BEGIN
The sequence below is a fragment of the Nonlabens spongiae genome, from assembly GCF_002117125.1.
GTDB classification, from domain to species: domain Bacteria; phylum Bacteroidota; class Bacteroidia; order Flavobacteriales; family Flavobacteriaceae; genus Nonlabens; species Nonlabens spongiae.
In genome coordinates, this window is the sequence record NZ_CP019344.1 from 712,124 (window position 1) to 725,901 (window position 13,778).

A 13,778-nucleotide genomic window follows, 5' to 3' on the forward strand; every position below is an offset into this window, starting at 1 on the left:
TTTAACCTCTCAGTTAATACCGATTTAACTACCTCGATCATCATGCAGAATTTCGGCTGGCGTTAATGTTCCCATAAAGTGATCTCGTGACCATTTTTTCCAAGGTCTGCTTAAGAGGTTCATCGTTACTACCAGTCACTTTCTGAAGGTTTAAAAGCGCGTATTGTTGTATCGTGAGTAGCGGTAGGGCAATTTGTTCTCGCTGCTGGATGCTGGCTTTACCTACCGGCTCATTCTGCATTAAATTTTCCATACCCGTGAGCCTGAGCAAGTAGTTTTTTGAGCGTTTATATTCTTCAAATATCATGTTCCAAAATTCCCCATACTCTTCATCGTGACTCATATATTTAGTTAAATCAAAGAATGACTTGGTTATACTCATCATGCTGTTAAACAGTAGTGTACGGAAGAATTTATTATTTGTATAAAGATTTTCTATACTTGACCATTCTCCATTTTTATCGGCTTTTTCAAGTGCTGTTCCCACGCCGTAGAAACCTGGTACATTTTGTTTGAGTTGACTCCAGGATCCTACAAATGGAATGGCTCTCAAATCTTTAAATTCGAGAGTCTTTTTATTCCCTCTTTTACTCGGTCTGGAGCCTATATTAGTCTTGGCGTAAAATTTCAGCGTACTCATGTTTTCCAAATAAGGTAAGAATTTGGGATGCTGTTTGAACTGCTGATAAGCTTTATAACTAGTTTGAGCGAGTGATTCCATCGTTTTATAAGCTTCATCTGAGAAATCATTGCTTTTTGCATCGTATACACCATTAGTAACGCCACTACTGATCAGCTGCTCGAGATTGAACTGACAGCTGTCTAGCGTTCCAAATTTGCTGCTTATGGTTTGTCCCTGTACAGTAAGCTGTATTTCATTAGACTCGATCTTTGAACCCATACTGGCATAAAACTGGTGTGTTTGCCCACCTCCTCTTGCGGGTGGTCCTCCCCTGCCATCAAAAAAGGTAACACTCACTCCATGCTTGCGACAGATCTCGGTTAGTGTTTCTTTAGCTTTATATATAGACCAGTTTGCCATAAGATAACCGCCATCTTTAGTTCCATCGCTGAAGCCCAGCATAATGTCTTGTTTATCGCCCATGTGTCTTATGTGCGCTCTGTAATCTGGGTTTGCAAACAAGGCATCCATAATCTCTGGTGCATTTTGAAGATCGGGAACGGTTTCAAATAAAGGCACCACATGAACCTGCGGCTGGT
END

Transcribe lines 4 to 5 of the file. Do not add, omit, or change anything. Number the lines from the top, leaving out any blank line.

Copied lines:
A 13,778-nucleotide genomic window follows, 5' to 3' on the forward strand; every position below is an offset into this window, starting at 1 on the left:
TTTAACCTCTCAGTTAATACCGATTTAACTACCTCGATCATCATGCAGAATTTCGGCTGGCGTTAATGTTCCCATAAAGTGATCTCGTGACCATTTTTTCCAAGGTCTGCTTAAGAGGTTCATCGTTACTACCAGTCACTTTCTGAAGGTTTAAAAGCGCGTATTGTTGTATCGTGAGTAGCGGTAGGGCAATTTGTTCTCGCTGCTGGATGCTGGCTTTACCTACCGGCTCATTCTGCATTAAATTTTCCATACCCGTGAGCCTGAGCAAGTAGTTTTTTGAGCGTTTATATTCTTCAAATATCATGTTCCAAAATTCCCCATACTCTTCATCGTGACTCATATATTTAGTTAAATCAAAGAATGACTTGGTTATACTCATCATGCTGTTAAACAGTAGTGTACGGAAGAATTTATTATTTGTATAAAGATTTTCTATACTTGACCATTCTCCATTTTTATCGGCTTTTTCAAGTGCTGTTCCCACGCCGTAGAAACCTGGTACATTTTGTTTGAGTTGACTCCAGGATCCTACAAATGGAATGGCTCTCAAATCTTTAAATTCGAGAGTCTTTTTATTCCCTCTTTTACTCGGTCTGGAGCCTATATTAGTCTTGGCGTAAAATTTCAGCGTACTCATGTTTTCCAAATAAGGTAAGAATTTGGGATGCTGTTTGAACTGCTGATAAGCTTTATAACTAGTTTGAGCGAGTGATTCCATCGTTTTATAAGCTTCATCTGAGAAATCATTGCTTTTTGCATCGTATACACCATTAGTAACGCCACTACTGATCAGCTGCTCGAGATTGAACTGACAGCTGTCTAGCGTTCCAAATTTGCTGCTTATGGTTTGTCCCTGTACAGTAAGCTGTATTTCATTAGACTCGATCTTTGAACCCATACTGGCATAAAACTGGTGTGTTTGCCCACCTCCTCTTGCGGGTGGTCCTCCCCTGCCATCAAAAAAGGTAACACTCACTCCATGCTTGCGACAGATCTCGGTTAGTGTTTCTTTAGCTTTATATATAGACCAGTTTGCCATAAGATAACCGCCATCTTTAGTTCCATCGCTGAAGCCCAGCATAATGTCTTGTTTATCGCCCATGTGTCTTATGTGCGCTCTGTAATCTGGGTTTGCAAACAAGGCATCCATAATCTCTGGTGCATTTTGAAGATCGGGAACGGTTTCAAATAAAGGCACCACATGAACCTGCGGCTGGT